Last week, hours before the deadline for players to accept or decline their arbitration offers, Carl Pavano realized the most money he would likely get would be to simply accept the Twins offer. A lot of people were very pleased with this, as Pavano was far better than his 5+ ERA suggests, but I'm a bit less happy with the move.
I would have rather seen the Twins fill out the rotation with one of the Liriano/Duensing/Swarzak/Perkins group, and spend the $7 MM+ on a second base upgrade. Pavano made close to $4.5 MM last year, and will certainly get a raise this season. $7 MM seems like a solid, educated guess and that's almost exactly the first year salary I had predicted for Orlando Hudson. Unless the Twins are willing to move their payroll close to $100 MM, which needless to say won't be happening.
Pavano likely will be the team's #3 starter next year, and he certainly is a safer, more sure starter than any of the Perkins/Liriano/Swarzak/Duensing group. The rotation likely will be Baker, Slowey, Pavano, Blackburn and one of the other group. Now, I understand why the team preferred Pavano accept, rather than using the money on a second baseman. Pitchers are important, and depth in your staff is vital over the long season. Adding a veteran like Pavano, who was healthy all of last season, makes sense. The problem I have is that Rich Harden signed for $6.5 MM guaranteed, with $3.5 MM in incentives and an $11 MM mutual option next season. That's a steal for Texas, and I wish the Twins had been more involved.
Harden will only make $10 MM if he stays healthy and pitches well, so the Twins could have had a potential ace on what is ultimately a one year, $10 MM deal. Keep in mind, up until this past season, Pavano had spent most of the past five seasons battling several injuries, and finally was able to stay healthy. Why can't Harden do the same? He made 25 starts in 2008 and 26 starts last season, and if he finally remains healthy that number could surpass 30 next season.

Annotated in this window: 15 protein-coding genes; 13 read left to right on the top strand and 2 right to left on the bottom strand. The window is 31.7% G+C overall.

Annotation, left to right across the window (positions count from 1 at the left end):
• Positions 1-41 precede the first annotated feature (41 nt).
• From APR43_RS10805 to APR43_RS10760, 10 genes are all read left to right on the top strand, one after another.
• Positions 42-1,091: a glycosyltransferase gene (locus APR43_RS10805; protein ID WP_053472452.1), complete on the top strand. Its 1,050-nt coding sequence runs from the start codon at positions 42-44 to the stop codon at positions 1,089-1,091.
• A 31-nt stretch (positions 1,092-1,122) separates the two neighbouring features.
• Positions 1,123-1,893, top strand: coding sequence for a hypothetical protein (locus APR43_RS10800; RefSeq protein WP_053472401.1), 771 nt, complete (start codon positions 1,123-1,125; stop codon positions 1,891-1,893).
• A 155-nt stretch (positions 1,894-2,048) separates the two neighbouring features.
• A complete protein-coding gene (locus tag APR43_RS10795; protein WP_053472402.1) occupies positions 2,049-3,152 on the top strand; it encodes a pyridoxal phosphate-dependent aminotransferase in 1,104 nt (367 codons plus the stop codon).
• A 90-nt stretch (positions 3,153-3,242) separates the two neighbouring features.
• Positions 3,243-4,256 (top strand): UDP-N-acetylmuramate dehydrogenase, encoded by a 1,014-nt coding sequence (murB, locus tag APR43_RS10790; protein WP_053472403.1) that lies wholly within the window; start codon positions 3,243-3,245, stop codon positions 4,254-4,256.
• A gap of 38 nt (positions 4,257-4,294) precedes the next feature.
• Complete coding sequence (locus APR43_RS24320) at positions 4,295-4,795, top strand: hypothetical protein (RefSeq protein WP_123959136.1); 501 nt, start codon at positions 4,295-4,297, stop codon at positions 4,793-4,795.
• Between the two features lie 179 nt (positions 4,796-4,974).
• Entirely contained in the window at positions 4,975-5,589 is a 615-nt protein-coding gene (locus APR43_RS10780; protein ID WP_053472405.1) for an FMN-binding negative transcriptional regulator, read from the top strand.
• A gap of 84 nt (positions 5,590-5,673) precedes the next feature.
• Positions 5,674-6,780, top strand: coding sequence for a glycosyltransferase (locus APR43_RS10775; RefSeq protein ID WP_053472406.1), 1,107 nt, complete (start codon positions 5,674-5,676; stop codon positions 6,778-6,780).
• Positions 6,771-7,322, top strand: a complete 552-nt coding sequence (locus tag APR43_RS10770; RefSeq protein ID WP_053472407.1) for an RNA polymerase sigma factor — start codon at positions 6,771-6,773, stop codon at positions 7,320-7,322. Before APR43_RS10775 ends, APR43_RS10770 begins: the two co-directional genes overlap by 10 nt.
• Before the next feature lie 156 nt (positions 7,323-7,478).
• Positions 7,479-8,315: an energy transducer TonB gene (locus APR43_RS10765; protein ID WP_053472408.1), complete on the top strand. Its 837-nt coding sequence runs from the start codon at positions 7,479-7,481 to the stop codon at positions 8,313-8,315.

I would have preferred Hudson over Pavano, because the upgrade is more significant at second base over Casilla/Harris (with Punto set to play 3B for now). Pavano should be an upgrade over the three left overs from the previous group, but the difference likely won't be as large as some people believe. If Pavano gets hurt, the Twins ultimately wasted the money without much potential for a great reward. Despite the upgrade Hudson provided, though, I preferred Harden over almost any realistic free agent possibility for Minnesota.
Harden would have been a risk, but with the potential to be a true number one starter his addition would have given the team a good opportunity to compete in the playoffs. I'm certainly not going to rule out the Twins chances in a short series against anyone, because the percentages simply aren't that dominating for any one team, but Harden would have had the potential to give the Twins a very good 1-2 punch with a deep, solid 3-4-5.
I don't blame Bill Smith for this. Offering arbitration was the right move, and for all I know Smith was planning on signing Harden if Pavano declined arbitration. Unfortunately, Harden signed prior to the arbitration deadline and Pavano was unable to find a multi-year deal to his liking so he stayed in Minnesota.
Of course, if Bill Smith truly wanted to bring in an upgrade at second base, preferably Hudson, he still could squeeze Hudson's contract into the projected $93 MM payroll I had fairly easily. Make the Mauer contract a true extension, which means Mauer's $12.5 MM salary remains for this season, rather than the $18MM I had projected. That would give the team $5.5MM more, and they could either trade Crain and/or Perkins or simply move the payroll up about $1MM and have a much improved lineup.
I'm fine with the Pavano move, I just believe the Twins missed out on a golden opportunity to land the one pitcher they should have been going after hard in Harden. If Smith can find a way to bring in an upgrade at second base, and even a potential starter at third base, the Pavano move won't be a mistake at all. Tomorrow, I'll discuss why adding a third baseman certainly isn't a problem in relation to Danny Valencia.